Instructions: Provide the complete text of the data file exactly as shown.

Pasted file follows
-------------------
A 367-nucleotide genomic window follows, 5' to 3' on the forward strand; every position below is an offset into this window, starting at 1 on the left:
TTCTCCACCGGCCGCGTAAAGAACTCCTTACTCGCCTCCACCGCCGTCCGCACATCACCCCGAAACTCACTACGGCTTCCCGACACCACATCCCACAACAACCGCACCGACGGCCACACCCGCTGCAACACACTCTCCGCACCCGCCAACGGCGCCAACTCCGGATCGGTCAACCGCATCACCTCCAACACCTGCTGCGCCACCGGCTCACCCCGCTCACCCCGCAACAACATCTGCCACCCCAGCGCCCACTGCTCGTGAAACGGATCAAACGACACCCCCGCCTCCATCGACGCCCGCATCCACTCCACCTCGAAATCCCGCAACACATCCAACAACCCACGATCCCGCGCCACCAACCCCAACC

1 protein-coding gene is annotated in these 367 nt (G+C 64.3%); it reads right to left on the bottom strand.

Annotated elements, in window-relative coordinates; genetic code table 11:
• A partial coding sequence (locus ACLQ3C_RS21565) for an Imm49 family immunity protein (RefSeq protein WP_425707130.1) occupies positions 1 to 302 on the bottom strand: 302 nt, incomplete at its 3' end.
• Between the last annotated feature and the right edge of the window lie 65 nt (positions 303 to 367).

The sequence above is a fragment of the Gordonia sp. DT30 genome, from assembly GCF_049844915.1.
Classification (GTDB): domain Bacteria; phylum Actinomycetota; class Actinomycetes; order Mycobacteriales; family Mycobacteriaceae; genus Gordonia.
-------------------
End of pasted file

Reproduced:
A 367-nucleotide genomic window follows, 5' to 3' on the forward strand; every position below is an offset into this window, starting at 1 on the left:
TTCTCCACCGGCCGCGTAAAGAACTCCTTACTCGCCTCCACCGCCGTCCGCACATCACCCCGAAACTCACTACGGCTTCCCGACACCACATCCCACAACAACCGCACCGACGGCCACACCCGCTGCAACACACTCTCCGCACCCGCCAACGGCGCCAACTCCGGATCGGTCAACCGCATCACCTCCAACACCTGCTGCGCCACCGGCTCACCCCGCTCACCCCGCAACAACATCTGCCACCCCAGCGCCCACTGCTCGTGAAACGGATCAAACGACACCCCCGCCTCCATCGACGCCCGCATCCACTCCACCTCGAAATCCCGCAACACATCCAACAACCCACGATCCCGCGCCACCAACCCCAACC

1 protein-coding gene is annotated in these 367 nt (G+C 64.3%); it reads right to left on the bottom strand.

Annotated elements, in window-relative coordinates; genetic code table 11:
• A partial coding sequence (locus ACLQ3C_RS21565) for an Imm49 family immunity protein (RefSeq protein WP_425707130.1) occupies positions 1 to 302 on the bottom strand: 302 nt, incomplete at its 3' end.
• Between the last annotated feature and the right edge of the window lie 65 nt (positions 303 to 367).

The sequence above is a fragment of the Gordonia sp. DT30 genome, from assembly GCF_049844915.1.
Classification (GTDB): domain Bacteria; phylum Actinomycetota; class Actinomycetes; order Mycobacteriales; family Mycobacteriaceae; genus Gordonia.